The truth is that the Afghan elections have been an entirely Western stage-managed affair from beginning to end. Karzai himself was picked by America and it is the West that has insisted on elections. Yet Karzai is a man who has no political constituency in Afghan society apart from that which he can establish through corruption and patronage. The power of the Afghan government is a polite fiction maintained for the benefit of Western viewers, with the writ of the government hardly extending outside Kabul. Moreover, the reality of Afghan society is such that a liberal democratic election is fairly meaningless. In many areas of the country women cannot leave their houses and vast numbers of people vote according to what local tribal chiefs tell them (quite rationally, of course, considering that Afghan society is still organised along communal tribal lines).

How else could Karzai have ‘delivered’ the right election results other than through fraud? The only surprise is that only a third of the votes cast for Karzai were fraudulent. Having set up this farcical situation, the West now castigates Karzai and heaps scorn upon him, warning that until he turns that benighted country into Switzerland, he will not receive any aid. Well, that might be bad for Karzai and his capacity to dispense patronage, but it will really make little difference to the Afghan people as a whole. As a recent article in the New York Times revealed, beyond Kabul the situation is so dangerous that most aid workers simply cannot leave the city and virtually no aid reaches the Afghan people anyway (1) .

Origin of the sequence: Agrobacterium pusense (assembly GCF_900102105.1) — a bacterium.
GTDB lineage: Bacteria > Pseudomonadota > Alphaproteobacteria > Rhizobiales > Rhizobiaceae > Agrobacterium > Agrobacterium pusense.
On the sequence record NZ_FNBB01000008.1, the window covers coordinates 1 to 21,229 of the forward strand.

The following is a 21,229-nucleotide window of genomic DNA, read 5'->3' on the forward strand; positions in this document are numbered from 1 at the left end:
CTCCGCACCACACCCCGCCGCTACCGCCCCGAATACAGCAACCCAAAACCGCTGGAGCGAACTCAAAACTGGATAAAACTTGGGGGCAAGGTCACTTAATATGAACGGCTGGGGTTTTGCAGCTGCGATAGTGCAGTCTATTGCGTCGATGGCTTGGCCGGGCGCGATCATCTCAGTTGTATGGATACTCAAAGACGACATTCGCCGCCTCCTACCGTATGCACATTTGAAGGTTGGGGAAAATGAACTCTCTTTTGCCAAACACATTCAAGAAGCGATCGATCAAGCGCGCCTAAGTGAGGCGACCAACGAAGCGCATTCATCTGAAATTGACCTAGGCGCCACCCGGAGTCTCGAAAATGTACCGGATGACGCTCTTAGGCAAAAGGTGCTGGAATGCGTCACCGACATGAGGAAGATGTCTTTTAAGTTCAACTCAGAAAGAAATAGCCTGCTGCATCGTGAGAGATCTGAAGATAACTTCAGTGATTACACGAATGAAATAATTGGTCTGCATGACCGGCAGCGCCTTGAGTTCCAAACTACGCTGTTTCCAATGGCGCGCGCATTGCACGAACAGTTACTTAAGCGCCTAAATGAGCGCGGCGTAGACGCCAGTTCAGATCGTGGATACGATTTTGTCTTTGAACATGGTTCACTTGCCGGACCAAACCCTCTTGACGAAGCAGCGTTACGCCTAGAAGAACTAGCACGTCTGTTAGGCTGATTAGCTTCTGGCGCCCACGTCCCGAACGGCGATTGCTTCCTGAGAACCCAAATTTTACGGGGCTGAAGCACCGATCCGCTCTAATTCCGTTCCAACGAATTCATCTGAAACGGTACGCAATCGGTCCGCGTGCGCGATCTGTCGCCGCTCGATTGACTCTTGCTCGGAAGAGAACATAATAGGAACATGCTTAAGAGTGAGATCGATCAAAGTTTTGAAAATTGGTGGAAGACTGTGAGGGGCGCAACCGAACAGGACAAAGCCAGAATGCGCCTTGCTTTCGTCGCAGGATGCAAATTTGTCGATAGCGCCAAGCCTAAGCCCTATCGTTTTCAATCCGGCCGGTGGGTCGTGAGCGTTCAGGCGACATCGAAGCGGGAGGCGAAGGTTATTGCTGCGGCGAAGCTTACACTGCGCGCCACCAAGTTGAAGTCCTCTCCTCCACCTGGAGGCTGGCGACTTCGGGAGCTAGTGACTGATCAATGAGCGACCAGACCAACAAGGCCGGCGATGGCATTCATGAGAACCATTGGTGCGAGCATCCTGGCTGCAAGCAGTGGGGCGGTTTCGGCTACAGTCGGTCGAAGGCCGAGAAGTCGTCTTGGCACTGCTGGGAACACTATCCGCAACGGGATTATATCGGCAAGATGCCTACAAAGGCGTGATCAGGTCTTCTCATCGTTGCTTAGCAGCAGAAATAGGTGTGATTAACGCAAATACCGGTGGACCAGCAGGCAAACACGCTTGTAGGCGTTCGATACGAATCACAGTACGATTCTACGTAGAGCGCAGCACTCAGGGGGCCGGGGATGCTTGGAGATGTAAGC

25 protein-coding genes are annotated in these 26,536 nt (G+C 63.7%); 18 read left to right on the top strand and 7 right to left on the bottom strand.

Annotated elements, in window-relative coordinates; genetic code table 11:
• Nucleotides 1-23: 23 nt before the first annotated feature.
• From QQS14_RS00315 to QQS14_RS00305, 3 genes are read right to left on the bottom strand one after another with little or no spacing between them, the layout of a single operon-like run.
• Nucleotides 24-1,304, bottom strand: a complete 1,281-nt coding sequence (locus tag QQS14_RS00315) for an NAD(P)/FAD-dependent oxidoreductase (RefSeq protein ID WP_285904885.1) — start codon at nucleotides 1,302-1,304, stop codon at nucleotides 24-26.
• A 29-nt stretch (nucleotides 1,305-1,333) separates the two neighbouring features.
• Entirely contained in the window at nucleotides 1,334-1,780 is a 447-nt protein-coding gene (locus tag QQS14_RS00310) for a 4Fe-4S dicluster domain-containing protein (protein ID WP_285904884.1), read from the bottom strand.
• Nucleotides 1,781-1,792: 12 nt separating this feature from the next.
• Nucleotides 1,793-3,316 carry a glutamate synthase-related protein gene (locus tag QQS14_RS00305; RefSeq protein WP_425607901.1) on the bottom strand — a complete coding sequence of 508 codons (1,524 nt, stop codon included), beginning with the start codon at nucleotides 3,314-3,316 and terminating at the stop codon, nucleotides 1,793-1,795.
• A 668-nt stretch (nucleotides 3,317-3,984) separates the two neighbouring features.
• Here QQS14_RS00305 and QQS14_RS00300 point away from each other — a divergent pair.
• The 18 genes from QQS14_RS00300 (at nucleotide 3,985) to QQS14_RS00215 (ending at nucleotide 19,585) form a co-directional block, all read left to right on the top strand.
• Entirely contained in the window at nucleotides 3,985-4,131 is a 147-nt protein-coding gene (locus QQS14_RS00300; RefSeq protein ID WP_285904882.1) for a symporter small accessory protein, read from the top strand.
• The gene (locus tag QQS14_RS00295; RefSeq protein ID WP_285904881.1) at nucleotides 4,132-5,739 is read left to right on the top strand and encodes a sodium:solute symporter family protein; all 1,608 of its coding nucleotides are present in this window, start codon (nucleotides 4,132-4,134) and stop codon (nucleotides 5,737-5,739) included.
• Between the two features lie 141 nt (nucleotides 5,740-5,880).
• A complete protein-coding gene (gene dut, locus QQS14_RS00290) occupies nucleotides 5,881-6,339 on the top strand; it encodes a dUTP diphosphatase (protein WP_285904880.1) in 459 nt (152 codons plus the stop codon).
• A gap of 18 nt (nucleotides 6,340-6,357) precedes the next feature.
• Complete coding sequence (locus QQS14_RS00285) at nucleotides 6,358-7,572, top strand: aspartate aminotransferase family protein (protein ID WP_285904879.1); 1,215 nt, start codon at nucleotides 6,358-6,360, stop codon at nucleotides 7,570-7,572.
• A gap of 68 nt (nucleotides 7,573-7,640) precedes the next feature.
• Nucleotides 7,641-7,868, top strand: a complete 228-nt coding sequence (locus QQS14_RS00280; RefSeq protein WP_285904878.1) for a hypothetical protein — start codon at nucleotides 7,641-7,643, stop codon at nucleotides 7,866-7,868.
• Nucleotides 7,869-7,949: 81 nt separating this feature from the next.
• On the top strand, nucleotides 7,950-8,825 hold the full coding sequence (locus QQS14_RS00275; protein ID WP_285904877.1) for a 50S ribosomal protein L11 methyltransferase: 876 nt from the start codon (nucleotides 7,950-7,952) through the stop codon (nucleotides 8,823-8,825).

Unfortunately, like everything else about the war, this election was not thought through properly and has ended up being an own goal for the West. The fraudulent elections have simply served to expose the lack of purpose of the war.

Tara McCormack is a lecturer in international politics at the University of Leicester. She is author of Critique, Security and Power: The Political Limits to Critical and Emancipatory Approaches to Security, published by Routledge. (Buy this book from Amazon(UK).) She is also speaking in the debate Is there a global power shift from West to East? at the Battle of Ideas festival on Saturday 31 October 2009.

Previously on spiked

Mick Hume argued that the West had defeated itself in Afghanistan. He also looked at what’s behind the sudden outburst of questions around Afghanistan. Frank Furedi discussed the dangers of a risk-averse war. Brendan O’Neill stated that answers as to why British troops are in Afghanistan can be found at home rather than over there. David Chandler blamed the invading powers of the West for the weakening of the Afghan state. He also talked about the theatrical nature of war. Or read more at spiked issue Afghanistan.

(1) Civilian Goals Largely Unmet in Afghanistan, New York Times, 12 October 2009